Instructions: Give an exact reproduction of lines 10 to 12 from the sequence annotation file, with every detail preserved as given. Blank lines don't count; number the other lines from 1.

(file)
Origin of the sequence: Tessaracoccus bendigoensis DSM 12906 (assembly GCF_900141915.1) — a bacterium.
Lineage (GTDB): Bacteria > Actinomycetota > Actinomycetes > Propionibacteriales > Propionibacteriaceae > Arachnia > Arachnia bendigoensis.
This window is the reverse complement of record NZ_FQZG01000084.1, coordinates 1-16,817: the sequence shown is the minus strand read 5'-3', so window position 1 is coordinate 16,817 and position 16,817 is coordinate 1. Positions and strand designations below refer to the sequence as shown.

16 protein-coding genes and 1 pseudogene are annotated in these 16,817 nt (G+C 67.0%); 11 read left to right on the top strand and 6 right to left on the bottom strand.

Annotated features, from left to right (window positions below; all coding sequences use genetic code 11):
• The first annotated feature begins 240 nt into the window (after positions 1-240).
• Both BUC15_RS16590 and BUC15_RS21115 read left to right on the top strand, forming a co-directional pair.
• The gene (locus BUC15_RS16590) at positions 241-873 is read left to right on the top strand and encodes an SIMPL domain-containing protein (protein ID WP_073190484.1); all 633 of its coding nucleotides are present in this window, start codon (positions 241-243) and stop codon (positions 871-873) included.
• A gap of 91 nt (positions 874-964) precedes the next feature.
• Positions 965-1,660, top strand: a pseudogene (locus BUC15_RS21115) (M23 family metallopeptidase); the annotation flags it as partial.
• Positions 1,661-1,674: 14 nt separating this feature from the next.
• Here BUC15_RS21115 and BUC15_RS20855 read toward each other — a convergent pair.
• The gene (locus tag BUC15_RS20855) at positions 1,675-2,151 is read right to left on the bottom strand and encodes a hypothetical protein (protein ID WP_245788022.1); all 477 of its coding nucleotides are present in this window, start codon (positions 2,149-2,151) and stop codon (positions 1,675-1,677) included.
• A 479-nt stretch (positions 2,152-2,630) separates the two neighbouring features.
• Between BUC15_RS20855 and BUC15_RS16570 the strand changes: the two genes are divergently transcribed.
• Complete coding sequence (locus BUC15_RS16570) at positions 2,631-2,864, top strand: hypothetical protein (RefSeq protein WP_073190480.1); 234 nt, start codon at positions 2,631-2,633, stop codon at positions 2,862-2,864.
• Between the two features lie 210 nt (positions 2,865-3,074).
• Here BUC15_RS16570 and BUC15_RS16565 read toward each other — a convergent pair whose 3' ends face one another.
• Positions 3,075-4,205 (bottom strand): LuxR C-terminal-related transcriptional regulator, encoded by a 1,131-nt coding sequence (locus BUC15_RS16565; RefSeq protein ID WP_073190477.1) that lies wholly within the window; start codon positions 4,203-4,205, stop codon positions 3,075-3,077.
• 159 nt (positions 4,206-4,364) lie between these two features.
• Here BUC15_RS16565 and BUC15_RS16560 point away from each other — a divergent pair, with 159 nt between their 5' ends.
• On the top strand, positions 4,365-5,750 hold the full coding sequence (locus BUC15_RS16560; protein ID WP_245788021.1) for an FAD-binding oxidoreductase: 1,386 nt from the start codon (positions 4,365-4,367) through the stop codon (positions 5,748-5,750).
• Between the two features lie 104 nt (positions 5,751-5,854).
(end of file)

• Positions 965-1,660, top strand: a pseudogene (locus BUC15_RS21115) (M23 family metallopeptidase); the annotation flags it as partial.
• Positions 1,661-1,674: 14 nt separating this feature from the next.
• Here BUC15_RS21115 and BUC15_RS20855 read toward each other — a convergent pair.